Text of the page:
Use of Human Embryonic Stem Cells As Models For Human Genetic Disorders
Several new studies have started to address this issue. This has been done either by genetically manipulating the cells, or more recently by deriving diseased cell lines identified by prenatal genetic diagnosis (PGD). This approach may very well prove invaluable at studying disorders such as Fragile-X syndrome, Cystic fibrosis, and other genetic maladies that have no reliable model system.
Yury Verlinsky (Sept, 1, 1943 – July 16, 2009), a Russian-American medical researcher who specialized in embryo and cellular genetics (genetic cytology), developed prenatal diagnosis testing methods to determine genetic and chromosomal disorders a month and a half earlier than standard amniocentesis. The techniques are now used by many pregnant women and prospective parents, especially those couples with a history of genetic abnormalities or where the woman is over the age of 35, when the risk of genetically-related disorders is higher. In addition, by allowing parents to select an embryo without genetic disorders, they have the potential of saving the lives of siblings that already had similar disorders and diseases using cells from the disease free offspring.
Scientists have discovered a new technique for deriving human embryonic stem cell (ESC). Normal ESC lines from different sources of embryonic material including morula and whole blastocysts have been established. These findings allows researchers to construct ESC lines from embryos that acquire different genetic abnormalities; therefore, allowing for recognition of mechanisms in the molecular level that are possibly blocked that could impede the disease progression. The ESC lines originating from embryos with genetic and chromosomal abnormalities provide the data necessary to understand the pathways of genetic defects.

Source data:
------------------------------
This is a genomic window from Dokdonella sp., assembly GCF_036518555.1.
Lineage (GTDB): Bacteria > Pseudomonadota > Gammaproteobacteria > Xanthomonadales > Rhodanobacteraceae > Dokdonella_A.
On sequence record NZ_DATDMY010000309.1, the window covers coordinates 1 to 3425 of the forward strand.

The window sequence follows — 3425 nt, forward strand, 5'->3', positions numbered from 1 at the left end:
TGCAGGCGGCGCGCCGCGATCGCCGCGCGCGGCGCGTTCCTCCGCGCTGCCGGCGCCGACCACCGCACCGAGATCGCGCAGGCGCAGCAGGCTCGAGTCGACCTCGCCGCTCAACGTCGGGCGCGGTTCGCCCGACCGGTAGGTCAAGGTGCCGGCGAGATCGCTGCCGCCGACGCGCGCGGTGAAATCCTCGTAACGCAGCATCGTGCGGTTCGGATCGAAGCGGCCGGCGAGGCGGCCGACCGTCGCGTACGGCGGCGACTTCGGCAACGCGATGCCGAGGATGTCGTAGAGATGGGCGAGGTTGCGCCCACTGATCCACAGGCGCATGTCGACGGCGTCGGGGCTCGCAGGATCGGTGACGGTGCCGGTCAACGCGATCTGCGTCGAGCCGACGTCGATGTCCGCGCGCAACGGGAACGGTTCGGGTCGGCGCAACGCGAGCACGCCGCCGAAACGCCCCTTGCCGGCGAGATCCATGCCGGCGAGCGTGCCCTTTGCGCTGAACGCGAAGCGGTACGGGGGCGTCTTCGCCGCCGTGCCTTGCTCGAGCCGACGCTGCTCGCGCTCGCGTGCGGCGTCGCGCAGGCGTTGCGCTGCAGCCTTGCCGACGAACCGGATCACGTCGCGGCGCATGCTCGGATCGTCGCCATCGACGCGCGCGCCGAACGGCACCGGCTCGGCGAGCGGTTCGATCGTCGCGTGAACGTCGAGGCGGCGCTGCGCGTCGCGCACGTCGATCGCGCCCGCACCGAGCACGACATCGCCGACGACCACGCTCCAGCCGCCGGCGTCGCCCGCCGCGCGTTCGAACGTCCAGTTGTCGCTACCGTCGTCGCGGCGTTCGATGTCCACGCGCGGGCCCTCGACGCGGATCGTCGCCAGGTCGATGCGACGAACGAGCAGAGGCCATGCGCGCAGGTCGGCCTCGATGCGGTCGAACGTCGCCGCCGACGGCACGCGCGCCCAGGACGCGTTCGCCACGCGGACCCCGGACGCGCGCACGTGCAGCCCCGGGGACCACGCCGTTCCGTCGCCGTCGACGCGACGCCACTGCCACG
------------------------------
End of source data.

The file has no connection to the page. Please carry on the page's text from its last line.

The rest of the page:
A donor patient acquires one defective gene copy and one normal, and only one of these two copies is used for reproduction. By selecting egg cell derived from embryonic stem cells that have two normal copies, researchers can find variety of treatments for various diseases. To test this theory Dr. McLaughlin and several of his colleagues looked at whether parthenogenetic embryonic stem cells can be used in a mouse model that has thalassemia intermedia. This disease is described as an inherited blood disorder in which there is a lack of hemoglobin leading to anemia. The mouse model used, had one defective gene copy. Embryonic stem cells from an unfertilized egg of the diseased mice were gathered and those stem cells that contained only healthy hemoglobin genes were identified. The healthy embryonic stem cell lines were then converted into cells transplanted into the carrier mice. After five weeks, the test results from the transplant illustrated that these carrier mice now had a normal blood cell count and hemoglobin levels. Nationwide Children's Hospital (2011, February 13). Embryonic stem cells help deliver 'good genes' in a model of inherited blood disorder.
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